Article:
Slow unravelling

Bishop John Broadhurst reflects on the unravelling of the Anglican Communion, and the causes of the current crisis in order and morals


In 19721 was elected to the very first General Synod. I was its youngest member and considered myself to be progressive and radical. To my intense surprise I found that I rapidly fell into the habit of voting 'No'. At first I found this problematic and it troubled me greatly. It took a long time for me to realise that the problem was in the parliamentary model that the General Synod had adopted. There is a real conflict between the view of a church subject to scripture and tradition and the parliamentary model. Is the church is a democracy or a theocracy?

The problem with the General Synod is that everybody's views are held to be equal. It is perfectly possible to make a major contribution with no theological understanding or education. I have often been amazed that reports or recommendations made by the Doctrine Commission, or the Faith and Order Advisory Group, or ARCIC, have been completely ignored or overruled by large numbers of the membership of the Synod.

The Synod believes that it is the custodian of the truth. Technically the Church is subject to its historic formularies but in reality the decisions of the General Synod define those formularies. We are in a kind of Alice in Wonderland world.

Michael Ramsey, in whose archiepiscopate the General Synod was formed, was not responsible directly for its initiation. He was responsible for a subsequent and ultimately even more dangerous development. For a period I was an elected member of the Anglican Consultative Council. When Hong Kong ordained women the Anglican Consultative Council had to deal with the issue. It was Michael Ramsey who decided and recommended that this was a local matter and was not to undermine universal and international relations. From that moment the Anglican Communion had a ministry which was no longer universal (i.e. catholic) but was in one sense simply local. Priests from one part of the communion were no longer acceptable in other parts of the Communion and indeed, even today when the Church of England has women priests, women bishops consecrated abroad are not allowed to function as bishops in this country. We had ceased to be a Communion and become in a sense a federation.

The consequences of this are not limited simply to the issue of the ordination of women. They affect the church in matters of faith and morals just as they affect the church in matters of order.

The issue of morals is one which is the cause of the second major crisis in the Communion. I have always understood homosexuality to be disordered, but I am not one of those who consider homosexual sin to be worse than any other. The crisis that affects the Communion is not around personal morality but rather around the assertion that the Church must conform scripture and tradition and its common life to contemporary social views. Civil Partnerships and other social developments challenge the Church's basic presuppositions.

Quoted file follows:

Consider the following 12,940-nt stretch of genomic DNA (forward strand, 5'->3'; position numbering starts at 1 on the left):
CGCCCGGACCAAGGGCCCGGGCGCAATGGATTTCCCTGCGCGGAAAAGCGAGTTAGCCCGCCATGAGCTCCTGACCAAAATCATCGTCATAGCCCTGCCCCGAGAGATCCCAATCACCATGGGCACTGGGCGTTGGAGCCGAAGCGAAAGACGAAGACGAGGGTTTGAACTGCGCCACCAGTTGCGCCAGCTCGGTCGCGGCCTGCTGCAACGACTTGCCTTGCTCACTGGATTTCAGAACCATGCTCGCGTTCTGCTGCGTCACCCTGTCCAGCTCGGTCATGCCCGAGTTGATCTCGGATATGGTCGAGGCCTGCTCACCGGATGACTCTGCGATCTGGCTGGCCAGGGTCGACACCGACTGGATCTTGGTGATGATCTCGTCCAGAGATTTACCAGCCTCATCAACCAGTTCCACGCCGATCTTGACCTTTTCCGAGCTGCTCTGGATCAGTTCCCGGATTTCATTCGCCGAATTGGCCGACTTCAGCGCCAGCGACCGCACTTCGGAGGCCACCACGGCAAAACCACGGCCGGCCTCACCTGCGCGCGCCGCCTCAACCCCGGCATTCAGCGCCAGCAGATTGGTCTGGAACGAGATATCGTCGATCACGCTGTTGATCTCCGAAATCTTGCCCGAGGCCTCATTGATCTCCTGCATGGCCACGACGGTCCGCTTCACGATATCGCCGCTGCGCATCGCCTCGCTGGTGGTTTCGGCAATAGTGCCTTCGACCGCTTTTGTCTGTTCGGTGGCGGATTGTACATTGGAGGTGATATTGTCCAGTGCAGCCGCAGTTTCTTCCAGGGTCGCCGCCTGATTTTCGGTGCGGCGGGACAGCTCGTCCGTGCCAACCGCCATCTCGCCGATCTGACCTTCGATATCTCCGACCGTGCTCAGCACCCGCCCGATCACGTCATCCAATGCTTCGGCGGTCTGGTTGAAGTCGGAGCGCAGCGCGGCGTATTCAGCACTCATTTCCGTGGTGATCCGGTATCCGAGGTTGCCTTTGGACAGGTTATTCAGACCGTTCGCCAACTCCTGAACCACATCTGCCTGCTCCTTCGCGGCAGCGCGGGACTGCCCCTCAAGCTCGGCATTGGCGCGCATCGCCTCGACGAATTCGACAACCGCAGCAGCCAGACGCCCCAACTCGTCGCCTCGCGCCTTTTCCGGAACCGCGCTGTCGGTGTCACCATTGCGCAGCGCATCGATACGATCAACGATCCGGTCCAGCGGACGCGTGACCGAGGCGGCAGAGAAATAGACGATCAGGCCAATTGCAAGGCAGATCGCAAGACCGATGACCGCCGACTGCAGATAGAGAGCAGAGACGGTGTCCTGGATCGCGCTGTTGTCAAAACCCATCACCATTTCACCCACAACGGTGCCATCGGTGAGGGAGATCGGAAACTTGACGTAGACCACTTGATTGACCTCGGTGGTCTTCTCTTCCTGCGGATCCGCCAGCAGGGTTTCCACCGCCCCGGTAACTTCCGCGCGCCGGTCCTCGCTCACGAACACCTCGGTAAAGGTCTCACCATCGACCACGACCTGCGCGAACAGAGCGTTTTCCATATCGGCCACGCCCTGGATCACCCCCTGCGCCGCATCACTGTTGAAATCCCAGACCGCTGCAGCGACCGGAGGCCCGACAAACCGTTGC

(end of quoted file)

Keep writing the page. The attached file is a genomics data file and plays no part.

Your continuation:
I have attended two General Conventions of the Episcopal Church. They are extraordinary occasions. At one I sat in the Assembly as they discussed pension rights for gay partners. They were not at all troubled by a man coming to the microphone holding the hand of his boy friend pleading for such rights. This is a Church which is intensely intolerant of anyone who does not accept the contemporary social view.

I was also present at the meeting of conservative Primates in Kampala some years ago Here I found a group who had a very different view of the Church and world. The African and Asian Bishops have a much more robust view of the scriptures and tradition. Their view would be that individuals should conform themselves to the tradition and not the other way round. In a world of emerging evangelistic Islam, the attitudes that come from TEC put the Church under serious pressure in many parts of the world.

The African Church, moreover, is growing rapidly while the Church in the west is, in the main, shrinking equally rapidly. I find myself quite amazed that liberal Christians are unwilling to make the connection between liberal theology and decline. Sociological surveys have repeatedly demonstrated that this is not mere opinion but solid fact. But few liberals seem to be troubled in the slightest by that reality.

I have extensively visited America and Australia and in both countries find the Anglican Church in a very weak state. Large numbers of people have left the Communion. You only have to look in your church newspapers here to see that nearly every week congregations and clergy are leaving the American Episcopal Church. More recently, the Primates of Rwanda and South East Asia set up a group called the Anglican Mission in America. This group is mainly evangelical and again has taken a large number of orthodox congregations. Since its formation it has decided against further ordinations of women. Now we read of congregations seeking to join the Church of Nigeria and other overseas Provinces. What we have in America is a large number of dispossessed Anglicans seeking to continue faithful Christian life in accord with the Anglican tradition. In Australia and South Africa there are small but growing numbers in the Continuing Church and in Australia the Diocese of Sydney is extensively planting in the declining liberal dioceses.

The Lambeth Conference had asked for equal treatment for both sides in the ordination of women issue and for restraint on the issue of homosexuality. Though from time to time The Episcopal Church appears to respond verbally, all the signs are of increasing momentum for the liberal agenda.

Nowhere do we see common faith and order among those who call themselves Anglicans. In what sense is the Anglican Communion still a reality? I

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